Five years ago, a video went viral on social media showing transmission towers playing jump rope with the transmission lines. The video was silent but when the tower hits the ground, you would hear a thud in your head. This phenomenon is known as synesthesia, when your senses get crossed in the brain.
There is no denying that transmission lines can move (almost) like that, sound or no sound when they gallop. They don’t quite jump rope, but they can move enough to cause equipment and pole damage. The flashover from phase-to-phase contact created by the large amplitude displacement can cause burns and damage to wires.
This January, my home utility Evergy shared a video of galloping lines as a result of high winds during some January weather. Evergy does a wonderful job of educating customers and keeping them informed about outage restoration, sharing videos, photos and specific details on social media. Actually, our entire industry does a great job of this, as I monitor utility activity across our nation every day.
This brings me to our cover story this month. New York Power Authority is employing a cool new technology for transmission line monitoring that uses a kind of fiber-optic sensing to find conditions in real time. The technology, created by an Israel-based startup, uses existing fiber-optic ground wire that sits on top of lines to connect the ground wire to an optical interrogator in the substation. I will let you read the article to see more about how it really works. But it can identify galloping lines and icing; it looks at cable characteristics along with the correct weather conditions. The technology has other potential applications as well, such as wildfire prevention and physical security.
Let’s Talk Substations
Speaking of physical security, just about everyone in our industry knows about the infamous Metcalf substation attack in 2014 when gunmen fired on a PG&E facility, causing more than $15 million worth of damage. Physical attacks on the grid in 2022 were at their highest level since 2012, as Senior Editor Jeff Postelwait discussed in his March 2023 article on physical security. Duke Energy, Puget Sound Energy and Tacoma Public Utilities were some of the bigger utilities that encountered substation attacks that year. In fact, a physical attack on a substation that could cause localized outages is more likely to happen than another “Carrington” event, the large geomagnetic storm of 1859 that caused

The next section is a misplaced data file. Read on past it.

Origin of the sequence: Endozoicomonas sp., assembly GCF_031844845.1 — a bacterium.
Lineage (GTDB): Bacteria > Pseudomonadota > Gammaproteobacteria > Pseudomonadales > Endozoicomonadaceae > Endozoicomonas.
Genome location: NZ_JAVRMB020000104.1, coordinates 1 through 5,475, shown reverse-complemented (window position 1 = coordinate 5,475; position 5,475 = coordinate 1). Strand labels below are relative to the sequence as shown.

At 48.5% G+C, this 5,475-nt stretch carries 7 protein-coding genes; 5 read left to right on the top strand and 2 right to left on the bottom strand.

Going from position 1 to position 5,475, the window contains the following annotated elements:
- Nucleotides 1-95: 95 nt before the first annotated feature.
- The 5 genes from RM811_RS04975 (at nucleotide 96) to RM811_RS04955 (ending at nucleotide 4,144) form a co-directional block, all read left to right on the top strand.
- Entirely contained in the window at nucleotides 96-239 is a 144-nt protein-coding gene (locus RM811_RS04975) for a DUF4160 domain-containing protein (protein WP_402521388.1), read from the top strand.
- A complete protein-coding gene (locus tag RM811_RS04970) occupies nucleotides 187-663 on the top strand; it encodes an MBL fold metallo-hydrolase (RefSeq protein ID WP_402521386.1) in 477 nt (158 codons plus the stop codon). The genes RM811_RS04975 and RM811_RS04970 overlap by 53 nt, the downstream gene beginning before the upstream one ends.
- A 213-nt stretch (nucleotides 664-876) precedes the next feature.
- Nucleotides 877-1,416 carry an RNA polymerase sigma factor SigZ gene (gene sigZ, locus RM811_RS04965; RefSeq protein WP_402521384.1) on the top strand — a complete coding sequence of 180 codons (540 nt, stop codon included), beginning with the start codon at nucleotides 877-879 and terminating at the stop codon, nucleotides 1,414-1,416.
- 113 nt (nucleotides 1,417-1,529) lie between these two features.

telegraph systems to fail.
After the Metcalf attack happened, NERC enacted the NERC CIP-014 standard, to “identify and protect transmission stations and transmission substations, and their associated primary control centers, that if rendered inoperable or damaged as a result of a physical attack could result in instability, uncontrolled separation, or cascading within an interconnection.” The rule was purposefully broad and vague. After the 2022 attacks, FERC called for NERC to expand the standard’s applicability, but NERC didn’t recommend expansion. Based on available data, NERC said it found no evidence that expansion of the criteria would identify additional substations as critical.
Chris Ott, a substation security expert interviewed in this issue, contends that NERC CIP-014 can apply to all substations. He joined a utility shortly after the Metcalf attack, and quickly became the subject matter expert due to his military experience in the Marine Corps and knowledge of grid architecture. Ott shares a ranking system for substations based on the NERC CIP-014 standard, as well as how digital twin technology can help utilities be more proactive.
Nature is another “bad actor” when it comes to reliability in substations and other energy facilities. This marks the third anniversary of the Texas power crisis of 2021, when Winter Storm Uri caused an energy infrastructure failure that left 4.5 million without power. Even as I write this column, we have faced several days of below-zero wind chills here in the Midwest (causing some of those galloping lines). Since then,
Entergy Texas, one of the utilities who dealt with frozen gas plants, has taken several steps to mitigate extreme cold including insulating critical equipment and piping and building permanent wind breaks. Another Texas utility, Xcel Energy Texas, has also made upgrades since 2021. Its Amarillo service area is even more subject to brutal weather, being that it’s located in the Texas Panhandle. Xcel Energy has seen ice, wind, heavy snow, and temperature drops of 40° in a few minutes. I love substation projects, and we feature a quick read on the Farmers substation project in this issue.
The dynamic challenges faced by the energy industry, from the mesmerizing galloping lines to the ever-growing threats of physical attacks, highlight the need for innovative solutions. T&D World will continue to be the utilities’ voice in solving the problems of our industry and in doing that, hope that we will have small part in solving the world’s problems. As we commemorate the Texas power crisis and witness nature’s impact on reliability, the industry’s continuous efforts toward resilience and adaptation are evident.